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We are often asked what is happening with the Thirty Meter Telescope since construction was halted in Hawaii in 2015. The good news is that a lot of progress has been made with regards to the design and development of TMT. There’s lots of news from Hawaii as well – see the next article in this newsletter for an update.
Over the last four years, much of the telescope parts and framework have been manufactured in California, Canada, China, Japan and India. Our team has also been busy with many educational and outreach activities. To read the latest news, please visit the TMT website.
Among some of the highlights:
Mirrors: Building a telescope is all about mirrors! And in the case of the TMT, there will be many of them: 492 segmented mirrors, finely assembled together in a honeycomb to make the perfect hyperboloidal shape of a 30m primary mirror, all acting as a single sheet of glass of ultra-high quality and precision. This doesn’t include the essential secondary and tertiary mirrors, which will fold the light and focus it onto the science instruments. Out of the 492 mirror segments that will make the primary, more than 300 mirror blanks have already been cast, and several of them have even started to get polished.
Telescope structure and enclosure: These critical systems have both reached the final design stages and part of these systems have already been built at our partners’ facilities to test the construction processes and quality of the parts.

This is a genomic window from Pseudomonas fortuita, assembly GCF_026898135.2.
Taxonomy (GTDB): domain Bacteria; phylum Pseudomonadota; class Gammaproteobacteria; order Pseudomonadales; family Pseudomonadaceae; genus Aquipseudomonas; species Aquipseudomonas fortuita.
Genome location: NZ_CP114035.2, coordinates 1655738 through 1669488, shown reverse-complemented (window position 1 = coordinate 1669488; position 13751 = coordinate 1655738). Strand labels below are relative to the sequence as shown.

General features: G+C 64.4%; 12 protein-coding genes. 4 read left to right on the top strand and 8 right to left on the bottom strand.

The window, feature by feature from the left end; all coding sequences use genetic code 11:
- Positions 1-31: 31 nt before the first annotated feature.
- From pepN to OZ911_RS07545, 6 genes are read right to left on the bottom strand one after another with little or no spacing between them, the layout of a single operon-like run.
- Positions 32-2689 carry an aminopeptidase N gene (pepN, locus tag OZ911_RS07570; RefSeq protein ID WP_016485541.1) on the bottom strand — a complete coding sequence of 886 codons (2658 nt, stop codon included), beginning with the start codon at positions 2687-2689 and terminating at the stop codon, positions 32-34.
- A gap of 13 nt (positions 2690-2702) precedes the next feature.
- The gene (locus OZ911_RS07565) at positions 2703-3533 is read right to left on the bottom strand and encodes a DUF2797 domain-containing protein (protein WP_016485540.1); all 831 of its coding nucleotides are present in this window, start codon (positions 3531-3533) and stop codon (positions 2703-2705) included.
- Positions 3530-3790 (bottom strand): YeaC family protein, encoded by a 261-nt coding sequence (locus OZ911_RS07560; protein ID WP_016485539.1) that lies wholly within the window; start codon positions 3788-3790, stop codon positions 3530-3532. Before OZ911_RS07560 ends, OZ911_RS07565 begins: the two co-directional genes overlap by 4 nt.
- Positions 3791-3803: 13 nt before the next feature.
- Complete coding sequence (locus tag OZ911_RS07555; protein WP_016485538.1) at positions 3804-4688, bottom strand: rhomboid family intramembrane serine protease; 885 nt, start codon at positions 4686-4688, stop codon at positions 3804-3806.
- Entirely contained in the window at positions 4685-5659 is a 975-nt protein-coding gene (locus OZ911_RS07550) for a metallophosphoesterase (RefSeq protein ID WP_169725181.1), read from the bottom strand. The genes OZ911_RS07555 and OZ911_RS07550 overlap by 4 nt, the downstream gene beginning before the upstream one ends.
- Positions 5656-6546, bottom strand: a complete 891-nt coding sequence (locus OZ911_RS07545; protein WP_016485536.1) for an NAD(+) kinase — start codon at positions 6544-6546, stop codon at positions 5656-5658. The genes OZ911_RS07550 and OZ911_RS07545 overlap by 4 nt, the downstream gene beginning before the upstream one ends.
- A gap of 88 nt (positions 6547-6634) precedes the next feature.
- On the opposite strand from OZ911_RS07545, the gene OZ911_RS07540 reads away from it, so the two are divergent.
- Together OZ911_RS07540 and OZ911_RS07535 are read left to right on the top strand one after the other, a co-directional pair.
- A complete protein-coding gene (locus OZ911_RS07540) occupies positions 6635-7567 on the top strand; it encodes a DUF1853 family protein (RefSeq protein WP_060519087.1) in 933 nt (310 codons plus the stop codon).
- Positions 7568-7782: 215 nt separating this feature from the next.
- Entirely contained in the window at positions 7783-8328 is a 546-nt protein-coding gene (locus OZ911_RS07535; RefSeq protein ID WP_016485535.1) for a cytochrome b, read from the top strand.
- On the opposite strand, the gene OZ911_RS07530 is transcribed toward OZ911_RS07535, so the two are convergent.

Instruments: The TMT will have three instruments delivered at – or close – to its science “first-light,” now planned for late in the next decade. [Note that we define “first-light” as the time when all 492 segments of the primary mirror have been installed, phased and aligned, the adaptive optics system NFIRAOSand the science instrument IRIS both integrated and delivering an improved image quality in comparison to a seeing-limited instrument.] One of the first-light instruments, IRIS, has entered the final stage of its design. The beam of near-infrared light that will feed IRIS will first be corrected by TMT's Adaptive Optics facility NFIRAOS, which has nearly completed all of its requirements for passing its final design stage. Another instrument, WFOS, which unlike IRIS, will be a seeing-limited instrument working at visible wavelengths, has gone through a major downselect process of its optical design and is starting its conceptual design phase. WFOS is also expected to be delivered at first-light. The third first-light instrument will be MODHIS, a high-resolution spectrograph fed by NFIRAOS, and whose main science goal will be to characterize the atmosphere of exoplanets.
Community Engagement:TMT is in the community on a regular basis, at events like AstroDay and Ellison Onizuka Day on Hawaii Island. We’re in the classrooms teaching our keiki about STEM and astronomy. And we’re in those communities affected by last year’s Kilauea eruption and devastating storms. We’re also giving students a boost so they can reach STEM-related careers that support them to live, work, and thrive in the islands through the THINK (The Hawai‘i Island New Knowledge) Fund. Since its establishment in 2014, the THINK Fund has committed more than $5.1 million dollars for student scholarships and grants to schools and nonprofits on Hawaii Island.